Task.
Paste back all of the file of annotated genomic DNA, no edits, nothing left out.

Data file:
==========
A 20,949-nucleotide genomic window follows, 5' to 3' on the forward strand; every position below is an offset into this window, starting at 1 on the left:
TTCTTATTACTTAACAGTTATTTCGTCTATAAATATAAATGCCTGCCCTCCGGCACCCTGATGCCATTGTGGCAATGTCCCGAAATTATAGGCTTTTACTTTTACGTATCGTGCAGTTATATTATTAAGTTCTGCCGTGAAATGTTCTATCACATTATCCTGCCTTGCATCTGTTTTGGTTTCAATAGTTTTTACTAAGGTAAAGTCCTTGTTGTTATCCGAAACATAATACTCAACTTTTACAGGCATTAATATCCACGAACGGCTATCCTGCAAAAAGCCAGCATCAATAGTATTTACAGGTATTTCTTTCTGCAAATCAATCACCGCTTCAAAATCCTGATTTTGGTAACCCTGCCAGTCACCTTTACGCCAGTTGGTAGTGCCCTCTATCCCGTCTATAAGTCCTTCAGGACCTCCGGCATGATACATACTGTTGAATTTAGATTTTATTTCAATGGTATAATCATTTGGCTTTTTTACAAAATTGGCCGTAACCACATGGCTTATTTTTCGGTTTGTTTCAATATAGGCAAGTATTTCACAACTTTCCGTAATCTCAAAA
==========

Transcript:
A 20,949-nucleotide genomic window follows, 5' to 3' on the forward strand; every position below is an offset into this window, starting at 1 on the left:
TTCTTATTACTTAACAGTTATTTCGTCTATAAATATAAATGCCTGCCCTCCGGCACCCTGATGCCATTGTGGCAATGTCCCGAAATTATAGGCTTTTACTTTTACGTATCGTGCAGTTATATTATTAAGTTCTGCCGTGAAATGTTCTATCACATTATCCTGCCTTGCATCTGTTTTGGTTTCAATAGTTTTTACTAAGGTAAAGTCCTTGTTGTTATCCGAAACATAATACTCAACTTTTACAGGCATTAATATCCACGAACGGCTATCCTGCAAAAAGCCAGCATCAATAGTATTTACAGGTATTTCTTTCTGCAAATCAATCACCGCTTCAAAATCCTGATTTTGGTAACCCTGCCAGTCACCTTTACGCCAGTTGGTAGTGCCCTCTATCCCGTCTATAAGTCCTTCAGGACCTCCGGCATGATACATACTGTTGAATTTAGATTTTATTTCAATGGTATAATCATTTGGCTTTTTTACAAAATTGGCCGTAACCACATGGCTTATTTTTCGGTTTGTTTCAATATAGGCAAGTATTTCACAACTTTCCGTAATCTCAAAA